Caregivers of older adults have plenty to keep track of – appointments, physical therapy, medications, meals, and groceries. It can make flossing seem like the last thing to worry about. But maintaining a healthy mouth in older adults is key to being healthy overall. Comfort and self-esteem are also impacted by a healthy (or unhealthy) mouth. Our tips for a healthy mouth will help caregivers for older adults stay on top of smile care.
Dental Problems and Maintaining Nutrition
Chewing problems and tooth loss often lead to older adults not consuming a proper diet. 21.9% of adults over 74 in the United States are toothless to some degree. Older adults with in-home care are at a higher risk of malnutrition. Avoid concerns about malnutrition with those you care for by creating a weekly meal plan with balanced plates.
- If tooth loss makes it difficult to consume enough fruits and vegetables, cooked and canned options are softer and can help.
- Unsweetened fruit, low-sodium soups, and canned tuna are great to keep on hand for quick meal options.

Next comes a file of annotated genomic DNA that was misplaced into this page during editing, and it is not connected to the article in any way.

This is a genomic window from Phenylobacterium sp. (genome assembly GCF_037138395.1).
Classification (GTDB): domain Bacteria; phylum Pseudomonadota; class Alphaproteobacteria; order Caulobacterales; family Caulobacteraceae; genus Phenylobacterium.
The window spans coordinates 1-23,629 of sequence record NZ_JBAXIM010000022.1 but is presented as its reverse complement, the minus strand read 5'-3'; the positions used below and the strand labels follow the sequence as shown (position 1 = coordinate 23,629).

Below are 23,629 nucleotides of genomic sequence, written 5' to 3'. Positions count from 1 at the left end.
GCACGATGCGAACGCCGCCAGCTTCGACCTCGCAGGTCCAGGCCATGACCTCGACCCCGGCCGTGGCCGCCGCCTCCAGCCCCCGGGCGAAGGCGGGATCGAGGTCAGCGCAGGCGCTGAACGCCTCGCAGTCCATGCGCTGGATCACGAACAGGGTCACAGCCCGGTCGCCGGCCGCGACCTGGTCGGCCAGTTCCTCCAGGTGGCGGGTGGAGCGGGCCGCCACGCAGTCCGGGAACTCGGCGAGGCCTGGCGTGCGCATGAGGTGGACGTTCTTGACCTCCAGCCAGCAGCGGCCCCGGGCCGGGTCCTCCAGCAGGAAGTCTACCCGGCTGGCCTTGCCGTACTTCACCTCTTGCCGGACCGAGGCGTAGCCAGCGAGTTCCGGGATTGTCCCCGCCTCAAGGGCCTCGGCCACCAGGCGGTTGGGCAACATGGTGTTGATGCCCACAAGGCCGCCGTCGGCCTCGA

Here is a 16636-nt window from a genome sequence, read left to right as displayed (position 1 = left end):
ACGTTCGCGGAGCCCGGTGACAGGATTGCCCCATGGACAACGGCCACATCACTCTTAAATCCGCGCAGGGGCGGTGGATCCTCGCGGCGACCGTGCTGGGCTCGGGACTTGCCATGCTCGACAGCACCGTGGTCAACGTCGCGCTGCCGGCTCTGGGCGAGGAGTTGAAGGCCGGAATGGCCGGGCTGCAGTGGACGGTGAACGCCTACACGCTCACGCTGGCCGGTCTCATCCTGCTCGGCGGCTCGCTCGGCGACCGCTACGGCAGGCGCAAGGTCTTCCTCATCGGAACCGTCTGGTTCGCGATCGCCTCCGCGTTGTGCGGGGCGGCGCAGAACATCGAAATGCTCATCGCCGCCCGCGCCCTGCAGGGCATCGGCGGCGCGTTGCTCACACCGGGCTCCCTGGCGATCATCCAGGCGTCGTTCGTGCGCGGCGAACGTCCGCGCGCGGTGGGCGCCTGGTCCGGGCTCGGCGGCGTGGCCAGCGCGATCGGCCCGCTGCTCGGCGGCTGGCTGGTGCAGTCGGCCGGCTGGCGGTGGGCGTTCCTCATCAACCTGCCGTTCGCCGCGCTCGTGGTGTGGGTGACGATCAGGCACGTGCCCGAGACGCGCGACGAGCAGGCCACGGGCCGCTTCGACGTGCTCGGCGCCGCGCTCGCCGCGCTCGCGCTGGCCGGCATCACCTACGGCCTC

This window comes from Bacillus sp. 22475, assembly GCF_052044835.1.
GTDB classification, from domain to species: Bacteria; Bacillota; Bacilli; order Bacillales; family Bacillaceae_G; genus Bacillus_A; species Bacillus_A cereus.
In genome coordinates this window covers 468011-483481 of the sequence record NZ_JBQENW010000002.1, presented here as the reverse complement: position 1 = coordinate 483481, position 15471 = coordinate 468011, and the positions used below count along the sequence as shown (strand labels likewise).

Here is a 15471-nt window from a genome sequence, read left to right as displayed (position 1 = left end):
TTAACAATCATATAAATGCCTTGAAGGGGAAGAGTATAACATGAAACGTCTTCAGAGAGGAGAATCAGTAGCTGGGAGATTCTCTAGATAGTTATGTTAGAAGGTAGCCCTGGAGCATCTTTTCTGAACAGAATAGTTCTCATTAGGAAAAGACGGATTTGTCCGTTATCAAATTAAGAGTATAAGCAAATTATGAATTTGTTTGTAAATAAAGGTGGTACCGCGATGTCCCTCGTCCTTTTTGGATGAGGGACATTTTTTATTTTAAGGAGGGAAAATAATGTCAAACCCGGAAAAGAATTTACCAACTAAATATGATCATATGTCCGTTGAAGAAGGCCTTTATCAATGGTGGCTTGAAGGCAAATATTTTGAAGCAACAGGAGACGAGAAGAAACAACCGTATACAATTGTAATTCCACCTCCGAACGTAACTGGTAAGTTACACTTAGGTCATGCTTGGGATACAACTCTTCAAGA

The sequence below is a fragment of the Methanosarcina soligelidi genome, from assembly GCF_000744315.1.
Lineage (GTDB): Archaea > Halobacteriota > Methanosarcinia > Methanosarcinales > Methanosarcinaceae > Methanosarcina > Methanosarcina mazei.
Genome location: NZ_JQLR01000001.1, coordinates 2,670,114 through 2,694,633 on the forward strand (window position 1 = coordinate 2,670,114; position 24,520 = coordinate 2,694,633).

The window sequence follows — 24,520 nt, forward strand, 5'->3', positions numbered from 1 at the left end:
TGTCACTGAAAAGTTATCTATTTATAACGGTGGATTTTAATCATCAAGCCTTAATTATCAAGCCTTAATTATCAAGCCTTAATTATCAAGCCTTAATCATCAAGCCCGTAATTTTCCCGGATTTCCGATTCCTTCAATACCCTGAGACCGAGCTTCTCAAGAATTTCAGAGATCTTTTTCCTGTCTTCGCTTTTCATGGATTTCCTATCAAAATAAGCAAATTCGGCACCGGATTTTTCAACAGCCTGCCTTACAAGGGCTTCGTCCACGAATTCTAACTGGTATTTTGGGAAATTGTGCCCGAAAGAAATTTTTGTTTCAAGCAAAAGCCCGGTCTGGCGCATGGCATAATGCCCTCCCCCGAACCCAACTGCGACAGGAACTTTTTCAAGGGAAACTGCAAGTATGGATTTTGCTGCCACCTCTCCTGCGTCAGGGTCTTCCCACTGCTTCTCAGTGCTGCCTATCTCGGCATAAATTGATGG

- Make blended vegetable soup a weekly staple for an easy meal that’s high in fiber, Vitamin A, antioxidants, and more.
On-Time Dental Care
Brushing and flossing are only effective if they’re consistent and combined with professional dental care. Set a reminder, make a note, or simply schedule the next appointment six months after their last dental appointment. If they experience any of the following symptoms, make a dentist appointment right away:
- Mouth pain
- Puffy gums
- Bleeding gums when brushing or flossing
- Hiding mouth when smiling
- Trouble chewing or swallowing
- Dry mouth caused by medications
- Spots or sores in the mouth
The ADA recommends these important mouth care steps for the older adults you care for:
- Brush teeth twice a day for two minutes.
- Clean between the teeth daily with floss or other between-the-teeth cleaners.
- If they have dry mouth, an alcohol-free mouth rinse may help. Sipping water, sucking (not chewing) on ice chips, and using a humidifier while sleeping can help keep him or her hydrated.
- Limit snacking and sugary drinks. Healthy foods and drinks such as fruits, vegetables, whole grains, and water are good for the mouth and the body.
- Make and keep dental appointments. Even people with dentures need to visit the dentist.
- Watch for symptoms that could signal larger issues by looking in their mouth after brushing and flossing.
- Rinse dentures after each meal.
- Brush them daily with denture cleaner and take them out before bedtime.
- Store in fresh water when not being worn.
Caring for older adults is no easy matter. But with these tips for caregivers of older adults, you’ll be well on your way to making a healthy impact on their smile health and their overall health.
For more information on dental health for older adults, browse our other blogs: